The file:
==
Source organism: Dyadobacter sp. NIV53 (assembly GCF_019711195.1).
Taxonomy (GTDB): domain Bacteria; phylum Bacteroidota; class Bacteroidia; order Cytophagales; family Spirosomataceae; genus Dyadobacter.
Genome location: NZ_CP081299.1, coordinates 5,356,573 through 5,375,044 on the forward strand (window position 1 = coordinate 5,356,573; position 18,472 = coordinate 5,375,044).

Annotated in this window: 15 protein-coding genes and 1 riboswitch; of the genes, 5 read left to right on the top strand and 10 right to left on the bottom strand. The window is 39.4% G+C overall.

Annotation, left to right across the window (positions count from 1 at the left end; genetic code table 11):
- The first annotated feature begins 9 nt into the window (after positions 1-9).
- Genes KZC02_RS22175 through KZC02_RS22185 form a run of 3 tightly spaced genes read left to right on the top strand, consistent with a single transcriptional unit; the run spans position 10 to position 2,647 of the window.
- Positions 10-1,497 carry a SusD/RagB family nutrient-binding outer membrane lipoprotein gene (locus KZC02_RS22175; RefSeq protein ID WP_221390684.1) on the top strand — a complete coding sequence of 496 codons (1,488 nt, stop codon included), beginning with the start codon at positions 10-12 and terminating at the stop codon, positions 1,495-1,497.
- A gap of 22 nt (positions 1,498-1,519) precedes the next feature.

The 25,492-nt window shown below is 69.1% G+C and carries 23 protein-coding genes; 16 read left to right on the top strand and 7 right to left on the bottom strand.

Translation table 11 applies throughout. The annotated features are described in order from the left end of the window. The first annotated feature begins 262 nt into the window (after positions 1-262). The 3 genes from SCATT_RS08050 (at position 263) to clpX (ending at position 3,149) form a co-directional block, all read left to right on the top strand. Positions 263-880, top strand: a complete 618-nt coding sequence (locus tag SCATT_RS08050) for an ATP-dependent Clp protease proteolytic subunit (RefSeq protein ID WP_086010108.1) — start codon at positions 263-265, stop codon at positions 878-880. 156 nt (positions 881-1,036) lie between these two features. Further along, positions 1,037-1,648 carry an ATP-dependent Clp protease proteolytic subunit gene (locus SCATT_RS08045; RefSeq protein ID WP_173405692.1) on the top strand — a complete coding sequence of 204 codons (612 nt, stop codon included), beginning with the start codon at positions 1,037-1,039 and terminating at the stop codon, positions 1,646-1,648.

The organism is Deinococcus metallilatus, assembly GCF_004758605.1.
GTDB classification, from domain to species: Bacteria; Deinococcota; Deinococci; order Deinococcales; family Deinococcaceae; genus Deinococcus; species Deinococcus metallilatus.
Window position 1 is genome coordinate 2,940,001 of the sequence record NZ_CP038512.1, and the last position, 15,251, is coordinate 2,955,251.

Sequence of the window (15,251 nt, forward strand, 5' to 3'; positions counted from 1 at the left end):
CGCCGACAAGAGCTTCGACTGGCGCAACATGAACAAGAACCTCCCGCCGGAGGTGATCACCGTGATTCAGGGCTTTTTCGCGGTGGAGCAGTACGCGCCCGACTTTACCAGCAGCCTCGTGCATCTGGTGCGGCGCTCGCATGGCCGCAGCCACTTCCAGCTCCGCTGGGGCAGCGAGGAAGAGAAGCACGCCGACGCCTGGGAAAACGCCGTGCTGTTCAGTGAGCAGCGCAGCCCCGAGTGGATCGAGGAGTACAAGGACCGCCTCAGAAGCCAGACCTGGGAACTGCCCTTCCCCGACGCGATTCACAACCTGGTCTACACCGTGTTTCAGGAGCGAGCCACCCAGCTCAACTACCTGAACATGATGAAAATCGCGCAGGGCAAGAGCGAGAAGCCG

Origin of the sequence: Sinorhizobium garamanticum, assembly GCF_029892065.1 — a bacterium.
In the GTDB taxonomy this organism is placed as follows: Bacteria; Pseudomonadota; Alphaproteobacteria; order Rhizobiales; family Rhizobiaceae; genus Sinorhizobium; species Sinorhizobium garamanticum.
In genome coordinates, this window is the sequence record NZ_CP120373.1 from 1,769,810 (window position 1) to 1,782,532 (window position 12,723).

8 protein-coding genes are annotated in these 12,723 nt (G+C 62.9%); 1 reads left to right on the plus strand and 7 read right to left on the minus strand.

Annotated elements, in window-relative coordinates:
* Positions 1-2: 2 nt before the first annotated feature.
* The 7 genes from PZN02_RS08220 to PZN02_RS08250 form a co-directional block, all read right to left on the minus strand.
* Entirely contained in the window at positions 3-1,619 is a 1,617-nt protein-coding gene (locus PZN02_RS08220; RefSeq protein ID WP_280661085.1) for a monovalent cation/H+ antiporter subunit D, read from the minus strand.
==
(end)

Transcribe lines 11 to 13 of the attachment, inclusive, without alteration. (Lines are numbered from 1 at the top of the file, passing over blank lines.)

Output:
Translation table 11 applies throughout. The annotated features are described in order from the left end of the window. The first annotated feature begins 262 nt into the window (after positions 1-262). The 3 genes from SCATT_RS08050 (at position 263) to clpX (ending at position 3,149) form a co-directional block, all read left to right on the top strand. Positions 263-880, top strand: a complete 618-nt coding sequence (locus tag SCATT_RS08050) for an ATP-dependent Clp protease proteolytic subunit (RefSeq protein ID WP_086010108.1) — start codon at positions 263-265, stop codon at positions 878-880. 156 nt (positions 881-1,036) lie between these two features. Further along, positions 1,037-1,648 carry an ATP-dependent Clp protease proteolytic subunit gene (locus SCATT_RS08045; RefSeq protein ID WP_173405692.1) on the top strand — a complete coding sequence of 204 codons (612 nt, stop codon included), beginning with the start codon at positions 1,037-1,039 and terminating at the stop codon, positions 1,646-1,648.

The organism is Deinococcus metallilatus, assembly GCF_004758605.1.
GTDB classification, from domain to species: Bacteria; Deinococcota; Deinococci; order Deinococcales; family Deinococcaceae; genus Deinococcus; species Deinococcus metallilatus.